The difference between an architect and an engineer is sometimes confusing because their roles in building design can be similar. Students experience a bit of both professions by following a set of requirements and meeting given constraints as they create a model parking garage. They experience the engineering design process first-hand as they design, build and test their models. They draw a blueprint for their design, select the construction materials and budget their expenditures. They also test their structures for strength and find their maximum loads.

  7. National Environmental Research Parks

    SciTech Connect

    Not Available

    1994-07-01

    The National Environmental Research Parks are outdoor laboratories that provide opportunities for environmental studies on protected lands that act as buffers around Department of Energy (DOE) facilities. The research parks are used to evaluate the environmental consequences of energy use and development as well as the strategies to mitigate these effects. They are also used to demonstrate possible environmental and land-use options. The seven parks are: Fermilab National Environmental Research Park; Hanford National Environmental Research Park; Idaho National Environmental Research Park; Los Alamos National Environmental Research Park; Nevada National Environmental Research Park; Oak Ridge National Environmental Research Park; and Savannah River National Environmental Research Park. This document gives an overview of the events that led to the creation of the research parks. Its main purpose is to summarize key points about each park, including ecological research, geological characteristics, facilities, and available databases.

  8. Estimation of PAHs dry deposition and BaP toxic equivalency factors (TEFs) study at Urban, Industry Park and rural sampling sites in central Taiwan, Taichung

    Microsoft Academic Search

    Guor-Cheng Fang; Kuan-Foo Chang; Chungsying Lu; Hsunling Bai

    2004-01-01

    The concentrations of polycyclic aromatic hydrocarbons (PAHs) in gas phase and particle bound were measured simultaneously at industrial (INDUSTRY), urban (URBAN), and rural areas (RURAL) in Taichung, Taiwan. And the PAH concentrations, size distributions, estimated PAHs dry deposition fluxes and health risk study of PAHs in the ambient air of central Taiwan were discussed in this study. Total PAH concentrations

  9. Endemic and threatened tetrapods in the restingas of the biodiversity corridors of Serra do Mar and of the Central da Mata Atlântica in eastern Brazil.

    PubMed

    Rocha, C F D; Van Sluys, M; Bergallo, H G; Alves, M A S

    2005-02-01

    Biodiversity corridors comprise a mosaic of land uses connecting fragments of natural forest across a landscape. Two such corridors have been established along the eastern coast of Brazil: the Serra do Mar and the Central da Mata Atlântica corridors, along which most of the coastal plains are restinga areas. In this study, we analyze the present status of the endemic and endangered terrestrial vertebrates of both corridors. We sampled 10 restingas in both corridors, recording species of amphibians, reptiles, birds, and mammals. Some restingas harbor a relatively large number of endemic species,and two main regions of endemism can be identified along the restingas of both corridors: the coastal restingas from northern Espirito Santo State to southern Bahia State (between Linhares, ES, and Tarancoso, BA), and the coastal region between the restingas of Maricá and Jurubatiba, Rio de Janeiro State. Six species of terrestrial vertebrates considered threatened with extinction are found in the restingas of Serra do Mar and Central da Mata Atlântica biodiversity corridors (Liolaemus lutzae, Formicivora littoralis, Mimus gilvus, Schistochlamys melanopis, and Trinomys eliasi). The region located between the restinga of Maricá and that of Jurubatiba is of special relevance for the conservation of vertebrate species of the restingas of the corridors because a considerable number of threatened species of terrestrial vertebrates are found there. We strongly recommend efforts to develop checklists of threatened faunas for the States of Espirito Santo and Bahia. PMID:16025914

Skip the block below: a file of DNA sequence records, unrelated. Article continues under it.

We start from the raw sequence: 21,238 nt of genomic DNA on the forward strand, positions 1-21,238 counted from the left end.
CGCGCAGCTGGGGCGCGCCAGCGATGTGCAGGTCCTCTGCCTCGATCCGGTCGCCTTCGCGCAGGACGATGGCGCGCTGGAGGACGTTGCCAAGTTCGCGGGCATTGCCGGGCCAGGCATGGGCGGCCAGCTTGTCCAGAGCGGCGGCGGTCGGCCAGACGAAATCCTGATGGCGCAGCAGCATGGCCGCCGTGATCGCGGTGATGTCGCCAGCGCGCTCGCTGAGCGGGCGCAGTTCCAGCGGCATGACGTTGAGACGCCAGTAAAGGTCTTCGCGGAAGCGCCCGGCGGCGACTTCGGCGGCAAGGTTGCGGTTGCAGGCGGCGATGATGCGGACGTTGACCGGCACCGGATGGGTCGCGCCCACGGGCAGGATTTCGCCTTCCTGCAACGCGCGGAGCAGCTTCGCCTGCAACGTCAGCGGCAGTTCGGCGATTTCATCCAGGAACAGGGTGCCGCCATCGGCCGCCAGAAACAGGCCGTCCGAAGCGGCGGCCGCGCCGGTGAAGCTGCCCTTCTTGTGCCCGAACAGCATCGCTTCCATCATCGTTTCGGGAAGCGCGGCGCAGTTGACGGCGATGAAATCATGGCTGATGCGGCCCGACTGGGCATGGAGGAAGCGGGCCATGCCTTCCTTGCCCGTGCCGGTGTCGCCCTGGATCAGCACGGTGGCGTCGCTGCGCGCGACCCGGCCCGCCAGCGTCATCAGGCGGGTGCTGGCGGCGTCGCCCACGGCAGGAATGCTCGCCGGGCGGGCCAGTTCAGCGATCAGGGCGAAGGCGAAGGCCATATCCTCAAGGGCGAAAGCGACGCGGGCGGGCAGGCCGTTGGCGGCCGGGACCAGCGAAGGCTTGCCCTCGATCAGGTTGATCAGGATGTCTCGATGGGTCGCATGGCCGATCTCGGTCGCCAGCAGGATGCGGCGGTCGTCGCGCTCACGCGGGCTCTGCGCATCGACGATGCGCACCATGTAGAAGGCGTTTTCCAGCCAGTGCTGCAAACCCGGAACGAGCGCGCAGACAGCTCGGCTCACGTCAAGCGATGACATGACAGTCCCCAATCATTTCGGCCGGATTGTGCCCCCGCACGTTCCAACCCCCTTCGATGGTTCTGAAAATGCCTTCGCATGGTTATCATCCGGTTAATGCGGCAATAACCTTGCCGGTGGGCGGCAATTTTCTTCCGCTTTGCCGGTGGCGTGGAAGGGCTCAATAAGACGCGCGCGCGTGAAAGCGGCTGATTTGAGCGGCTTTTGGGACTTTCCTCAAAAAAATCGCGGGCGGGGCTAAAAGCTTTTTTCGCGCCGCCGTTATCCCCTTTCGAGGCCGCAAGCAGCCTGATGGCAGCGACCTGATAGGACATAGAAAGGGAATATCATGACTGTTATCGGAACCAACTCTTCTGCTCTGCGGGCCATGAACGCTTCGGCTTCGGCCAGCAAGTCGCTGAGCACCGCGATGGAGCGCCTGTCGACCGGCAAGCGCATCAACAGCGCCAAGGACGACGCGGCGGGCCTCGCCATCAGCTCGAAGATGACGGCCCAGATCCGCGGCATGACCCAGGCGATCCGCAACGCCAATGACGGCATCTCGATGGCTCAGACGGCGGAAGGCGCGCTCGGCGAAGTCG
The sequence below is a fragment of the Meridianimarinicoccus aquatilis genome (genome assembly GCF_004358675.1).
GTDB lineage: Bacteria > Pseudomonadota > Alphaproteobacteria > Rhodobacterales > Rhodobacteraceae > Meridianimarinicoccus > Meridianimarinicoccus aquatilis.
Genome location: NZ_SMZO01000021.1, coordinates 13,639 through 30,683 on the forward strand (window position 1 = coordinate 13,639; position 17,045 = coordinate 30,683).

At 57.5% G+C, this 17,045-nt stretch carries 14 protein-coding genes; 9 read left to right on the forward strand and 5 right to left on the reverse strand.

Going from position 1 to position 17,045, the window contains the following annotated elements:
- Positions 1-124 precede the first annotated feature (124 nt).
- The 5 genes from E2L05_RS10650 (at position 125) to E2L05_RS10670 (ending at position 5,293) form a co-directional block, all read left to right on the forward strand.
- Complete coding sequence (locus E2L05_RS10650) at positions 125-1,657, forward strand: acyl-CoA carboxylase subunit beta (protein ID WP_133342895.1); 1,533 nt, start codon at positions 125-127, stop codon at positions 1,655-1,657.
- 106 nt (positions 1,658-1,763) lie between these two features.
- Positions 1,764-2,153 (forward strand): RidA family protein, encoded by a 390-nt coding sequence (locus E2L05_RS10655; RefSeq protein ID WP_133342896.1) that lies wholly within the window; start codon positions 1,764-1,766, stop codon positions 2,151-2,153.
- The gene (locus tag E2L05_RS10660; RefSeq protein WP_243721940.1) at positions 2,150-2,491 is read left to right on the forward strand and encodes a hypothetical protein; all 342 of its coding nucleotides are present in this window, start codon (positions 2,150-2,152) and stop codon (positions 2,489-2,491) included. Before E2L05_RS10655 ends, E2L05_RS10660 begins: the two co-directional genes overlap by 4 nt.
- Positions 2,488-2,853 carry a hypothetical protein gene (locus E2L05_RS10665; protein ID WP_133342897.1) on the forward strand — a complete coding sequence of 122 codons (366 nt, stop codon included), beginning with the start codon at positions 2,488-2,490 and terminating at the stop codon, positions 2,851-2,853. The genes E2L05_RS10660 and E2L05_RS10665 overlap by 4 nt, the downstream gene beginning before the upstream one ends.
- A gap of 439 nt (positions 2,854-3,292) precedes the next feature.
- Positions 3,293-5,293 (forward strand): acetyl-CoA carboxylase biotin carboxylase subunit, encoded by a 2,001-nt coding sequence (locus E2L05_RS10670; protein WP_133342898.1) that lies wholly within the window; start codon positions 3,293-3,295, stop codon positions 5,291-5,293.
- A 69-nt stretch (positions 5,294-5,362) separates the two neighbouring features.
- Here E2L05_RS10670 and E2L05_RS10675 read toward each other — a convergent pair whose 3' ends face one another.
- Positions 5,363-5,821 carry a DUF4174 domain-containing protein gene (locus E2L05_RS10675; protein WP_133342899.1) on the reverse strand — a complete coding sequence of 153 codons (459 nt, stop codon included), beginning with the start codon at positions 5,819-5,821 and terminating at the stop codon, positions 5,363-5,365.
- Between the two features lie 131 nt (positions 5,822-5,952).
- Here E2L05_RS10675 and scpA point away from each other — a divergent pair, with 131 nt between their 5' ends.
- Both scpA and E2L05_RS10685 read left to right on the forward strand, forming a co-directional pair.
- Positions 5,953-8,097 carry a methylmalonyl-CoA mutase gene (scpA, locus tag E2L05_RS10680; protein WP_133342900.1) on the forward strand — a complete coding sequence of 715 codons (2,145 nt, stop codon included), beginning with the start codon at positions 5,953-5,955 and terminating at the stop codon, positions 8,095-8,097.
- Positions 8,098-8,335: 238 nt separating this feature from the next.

10. Violations & Enforcement Parking Violation Definitions

    E-print Network

    Hong, Jason I.

    Vehicles parked on a grade should have the emergency brake set. Keys should never be left in the ignition - · Improper parking and failure to park within lines Improper parking includes parking compact vehicles

  11. Seasonal variation in energy balance and canopy conductance for a tropical savanna ecosystem of south central Mato Grosso, Brazil